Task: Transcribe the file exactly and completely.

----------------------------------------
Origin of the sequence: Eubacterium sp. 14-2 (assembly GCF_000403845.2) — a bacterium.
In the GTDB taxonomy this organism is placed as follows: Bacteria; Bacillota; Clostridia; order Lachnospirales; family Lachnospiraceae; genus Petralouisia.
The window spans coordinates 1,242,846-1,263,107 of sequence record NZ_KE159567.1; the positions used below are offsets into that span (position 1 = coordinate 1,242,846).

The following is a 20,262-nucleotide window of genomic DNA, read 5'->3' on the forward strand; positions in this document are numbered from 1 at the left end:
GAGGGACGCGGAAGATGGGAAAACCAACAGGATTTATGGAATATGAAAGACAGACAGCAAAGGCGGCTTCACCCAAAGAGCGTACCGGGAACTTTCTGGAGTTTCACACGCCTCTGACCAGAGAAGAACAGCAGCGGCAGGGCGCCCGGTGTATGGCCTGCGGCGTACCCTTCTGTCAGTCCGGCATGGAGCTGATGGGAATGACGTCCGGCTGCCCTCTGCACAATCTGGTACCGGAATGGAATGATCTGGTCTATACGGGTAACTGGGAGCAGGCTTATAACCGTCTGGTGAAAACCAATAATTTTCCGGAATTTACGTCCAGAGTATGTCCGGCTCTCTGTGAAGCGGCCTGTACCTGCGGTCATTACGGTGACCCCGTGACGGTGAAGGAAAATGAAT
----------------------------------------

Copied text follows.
Origin of the sequence: Eubacterium sp. 14-2 (assembly GCF_000403845.2) — a bacterium.
In the GTDB taxonomy this organism is placed as follows: Bacteria; Bacillota; Clostridia; order Lachnospirales; family Lachnospiraceae; genus Petralouisia.
The window spans coordinates 1,242,846-1,263,107 of sequence record NZ_KE159567.1; the positions used below are offsets into that span (position 1 = coordinate 1,242,846).

The following is a 20,262-nucleotide window of genomic DNA, read 5'->3' on the forward strand; positions in this document are numbered from 1 at the left end:
GAGGGACGCGGAAGATGGGAAAACCAACAGGATTTATGGAATATGAAAGACAGACAGCAAAGGCGGCTTCACCCAAAGAGCGTACCGGGAACTTTCTGGAGTTTCACACGCCTCTGACCAGAGAAGAACAGCAGCGGCAGGGCGCCCGGTGTATGGCCTGCGGCGTACCCTTCTGTCAGTCCGGCATGGAGCTGATGGGAATGACGTCCGGCTGCCCTCTGCACAATCTGGTACCGGAATGGAATGATCTGGTCTATACGGGTAACTGGGAGCAGGCTTATAACCGTCTGGTGAAAACCAATAATTTTCCGGAATTTACGTCCAGAGTATGTCCGGCTCTCTGTGAAGCGGCCTGTACCTGCGGTCATTACGGTGACCCCGTGACGGTGAAGGAAAATGAAT